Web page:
Forget 10,000 steps - do three ten minute walks a day to beat heart disease, diabetes and cancer, Sheffield study finds

A new study by celebrity doctor Michael Mosley and Sheffield Hallam University has found taking three quick walks a day has better health benefits than walking 10,000 steps.

Wednesday, 31st January 2018, 10:47 am
Updated Wednesday, 31st January 2018, 10:51 am
Brisk walking three times a day has better health benefits than doing 10,000 steps

Dr Mosley visited Sheffield for the experiment and worked with Prof Rob Copeland from Sheffield Hallam University.

The findings will be shown tonight on BBC 1 in a programme called The Truth about Getting Fit.

Their aim was to carry out a small experiment in which they would compare the health benefits of clocking up 10,000 steps a day - compared with a quick routine of three brisk 10-minute walks a day.

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The pair worked with a small group of volunteers who wanted to get fit and lose weight.

Prof Copeland split the volunteers into two groups and asked one to hit the 10,000-step target - around five miles - in a day, while the other was asked to do three sessions of "Active 10" - which adds up to around 1.5 miles - more like 3,000 steps.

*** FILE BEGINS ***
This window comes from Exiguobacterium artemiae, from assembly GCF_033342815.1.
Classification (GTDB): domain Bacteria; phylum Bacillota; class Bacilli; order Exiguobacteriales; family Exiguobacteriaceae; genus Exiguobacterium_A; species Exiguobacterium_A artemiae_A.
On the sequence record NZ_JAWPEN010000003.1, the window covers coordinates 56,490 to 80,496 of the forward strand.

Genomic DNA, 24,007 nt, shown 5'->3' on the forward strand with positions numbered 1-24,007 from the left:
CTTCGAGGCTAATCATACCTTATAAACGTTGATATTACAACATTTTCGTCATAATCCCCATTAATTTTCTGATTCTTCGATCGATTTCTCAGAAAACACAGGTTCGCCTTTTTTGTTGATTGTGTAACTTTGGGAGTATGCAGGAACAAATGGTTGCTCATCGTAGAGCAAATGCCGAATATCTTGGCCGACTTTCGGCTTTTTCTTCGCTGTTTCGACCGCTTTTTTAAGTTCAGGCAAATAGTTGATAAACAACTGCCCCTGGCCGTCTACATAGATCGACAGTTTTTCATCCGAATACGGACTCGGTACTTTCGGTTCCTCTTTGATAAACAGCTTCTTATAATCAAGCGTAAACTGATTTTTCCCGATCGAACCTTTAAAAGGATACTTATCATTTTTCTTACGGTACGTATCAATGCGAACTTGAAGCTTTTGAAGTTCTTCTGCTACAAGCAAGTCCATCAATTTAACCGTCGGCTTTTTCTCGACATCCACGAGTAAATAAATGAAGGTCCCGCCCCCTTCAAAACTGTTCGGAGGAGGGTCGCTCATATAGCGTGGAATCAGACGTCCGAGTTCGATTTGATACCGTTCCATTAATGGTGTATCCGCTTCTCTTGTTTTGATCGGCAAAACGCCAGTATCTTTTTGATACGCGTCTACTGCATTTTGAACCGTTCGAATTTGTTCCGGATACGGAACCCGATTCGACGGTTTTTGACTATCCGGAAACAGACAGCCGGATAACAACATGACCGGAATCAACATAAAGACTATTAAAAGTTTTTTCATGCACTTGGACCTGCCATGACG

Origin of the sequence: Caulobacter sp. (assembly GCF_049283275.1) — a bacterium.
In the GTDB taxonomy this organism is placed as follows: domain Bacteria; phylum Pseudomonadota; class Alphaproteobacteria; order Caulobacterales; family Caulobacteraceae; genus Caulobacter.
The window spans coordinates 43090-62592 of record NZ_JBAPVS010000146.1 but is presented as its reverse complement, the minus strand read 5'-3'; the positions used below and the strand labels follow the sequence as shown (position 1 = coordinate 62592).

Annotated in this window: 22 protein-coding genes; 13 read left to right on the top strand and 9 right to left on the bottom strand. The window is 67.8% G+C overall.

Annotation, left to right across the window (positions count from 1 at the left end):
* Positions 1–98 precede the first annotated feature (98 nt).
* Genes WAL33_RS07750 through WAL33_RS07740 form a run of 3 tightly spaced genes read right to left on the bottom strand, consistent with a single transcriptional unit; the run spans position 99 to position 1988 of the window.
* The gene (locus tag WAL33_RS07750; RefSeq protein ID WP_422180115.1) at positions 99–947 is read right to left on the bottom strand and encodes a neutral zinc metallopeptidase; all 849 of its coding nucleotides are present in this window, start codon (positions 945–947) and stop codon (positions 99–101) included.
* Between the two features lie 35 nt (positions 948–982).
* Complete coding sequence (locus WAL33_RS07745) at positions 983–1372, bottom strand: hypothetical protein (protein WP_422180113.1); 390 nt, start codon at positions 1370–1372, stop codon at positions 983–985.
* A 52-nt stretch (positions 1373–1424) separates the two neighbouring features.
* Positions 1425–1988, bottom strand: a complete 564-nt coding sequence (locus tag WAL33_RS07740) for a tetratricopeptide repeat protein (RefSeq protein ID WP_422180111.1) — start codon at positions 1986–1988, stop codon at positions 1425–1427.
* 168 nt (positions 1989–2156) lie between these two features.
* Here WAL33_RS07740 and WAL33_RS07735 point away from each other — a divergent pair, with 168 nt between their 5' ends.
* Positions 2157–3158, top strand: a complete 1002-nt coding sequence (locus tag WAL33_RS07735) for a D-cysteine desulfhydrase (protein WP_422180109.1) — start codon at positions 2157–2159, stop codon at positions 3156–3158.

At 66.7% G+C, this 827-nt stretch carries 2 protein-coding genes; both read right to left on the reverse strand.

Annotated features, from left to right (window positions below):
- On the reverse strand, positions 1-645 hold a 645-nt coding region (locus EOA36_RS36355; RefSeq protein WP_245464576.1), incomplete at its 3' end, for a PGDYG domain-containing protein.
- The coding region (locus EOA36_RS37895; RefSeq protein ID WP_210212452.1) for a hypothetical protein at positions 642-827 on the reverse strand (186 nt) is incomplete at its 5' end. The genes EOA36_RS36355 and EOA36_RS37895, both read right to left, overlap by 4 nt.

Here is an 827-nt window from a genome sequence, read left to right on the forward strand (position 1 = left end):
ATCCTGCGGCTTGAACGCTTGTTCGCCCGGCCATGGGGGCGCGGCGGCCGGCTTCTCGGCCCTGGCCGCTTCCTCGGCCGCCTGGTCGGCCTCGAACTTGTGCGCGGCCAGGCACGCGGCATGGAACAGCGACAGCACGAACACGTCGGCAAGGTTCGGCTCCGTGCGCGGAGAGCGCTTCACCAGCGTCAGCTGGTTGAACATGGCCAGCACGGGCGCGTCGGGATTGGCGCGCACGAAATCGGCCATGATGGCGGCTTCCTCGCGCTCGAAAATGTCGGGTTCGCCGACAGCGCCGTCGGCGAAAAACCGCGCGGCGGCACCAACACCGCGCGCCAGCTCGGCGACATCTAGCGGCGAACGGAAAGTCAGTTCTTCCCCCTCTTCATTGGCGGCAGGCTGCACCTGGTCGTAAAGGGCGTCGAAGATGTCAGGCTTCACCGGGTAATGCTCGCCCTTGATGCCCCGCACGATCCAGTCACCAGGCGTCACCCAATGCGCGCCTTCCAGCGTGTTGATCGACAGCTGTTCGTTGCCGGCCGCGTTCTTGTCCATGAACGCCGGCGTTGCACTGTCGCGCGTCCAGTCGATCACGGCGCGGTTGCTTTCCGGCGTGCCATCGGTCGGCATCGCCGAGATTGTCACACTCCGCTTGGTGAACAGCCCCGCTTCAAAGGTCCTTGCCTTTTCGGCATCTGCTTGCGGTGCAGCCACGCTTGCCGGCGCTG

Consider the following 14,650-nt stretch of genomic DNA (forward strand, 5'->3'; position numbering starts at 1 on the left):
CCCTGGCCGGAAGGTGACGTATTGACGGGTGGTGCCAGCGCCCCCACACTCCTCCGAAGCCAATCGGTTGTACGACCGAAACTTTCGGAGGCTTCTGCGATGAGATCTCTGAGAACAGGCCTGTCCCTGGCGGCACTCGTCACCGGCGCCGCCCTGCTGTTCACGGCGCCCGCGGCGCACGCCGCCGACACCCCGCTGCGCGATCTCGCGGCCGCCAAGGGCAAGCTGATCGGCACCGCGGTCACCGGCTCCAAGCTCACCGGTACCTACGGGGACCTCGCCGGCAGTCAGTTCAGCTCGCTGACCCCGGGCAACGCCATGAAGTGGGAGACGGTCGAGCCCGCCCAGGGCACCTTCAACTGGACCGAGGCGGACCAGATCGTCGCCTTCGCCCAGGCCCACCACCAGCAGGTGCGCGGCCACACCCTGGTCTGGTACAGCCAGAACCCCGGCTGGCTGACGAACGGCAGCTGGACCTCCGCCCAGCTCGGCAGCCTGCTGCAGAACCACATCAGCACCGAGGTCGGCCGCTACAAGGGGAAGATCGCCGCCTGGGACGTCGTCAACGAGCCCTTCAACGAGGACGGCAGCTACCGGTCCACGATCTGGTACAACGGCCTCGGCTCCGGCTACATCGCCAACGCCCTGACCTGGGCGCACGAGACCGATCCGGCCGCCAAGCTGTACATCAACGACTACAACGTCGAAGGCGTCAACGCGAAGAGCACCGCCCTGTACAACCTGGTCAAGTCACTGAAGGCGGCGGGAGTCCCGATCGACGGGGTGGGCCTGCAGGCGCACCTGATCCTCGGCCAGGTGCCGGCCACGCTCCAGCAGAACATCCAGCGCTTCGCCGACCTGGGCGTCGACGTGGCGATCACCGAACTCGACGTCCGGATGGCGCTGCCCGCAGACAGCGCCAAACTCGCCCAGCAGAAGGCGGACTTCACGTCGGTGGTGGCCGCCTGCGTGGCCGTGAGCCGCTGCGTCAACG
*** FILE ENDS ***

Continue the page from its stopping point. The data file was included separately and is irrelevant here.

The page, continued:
The Active 10 group were told not to 'amble' but to get their pace up so they worked their heart and lungs.

Prof Copeland told them: "You are aiming to walk fast enough so that you can still talk but not sing."

The results showed two of the three asked to do 10,000 steps managed to hit their target. But they all struggled.

The Active 10 group found it relatively easy to fit in their exercise.

They formed a walking group and met at convenient times during the working day to go for a brisk walk.

Dr Mosley said: "The Active 10 group actually did 30 per cent more 'moderate to vigorous physical activity' than the 10,000-step group, even though they moved for less time.

"And it's when you are doing moderate intensity activity that you are starting to get the greatest health benefits."

So even though the Active 10 group spent less time actually moving, they spent more time getting out of breath and increasing their heart rate.

Prof Copeland told the group: "What we really wanted you to do was to get your heart beating faster. There's lots of evidence to suggest that by doing so you can lower your risk of diabetes, cardiovascular disease and some cancers."

The Truth About Getting Fit is on BBC One at 8pm tonight.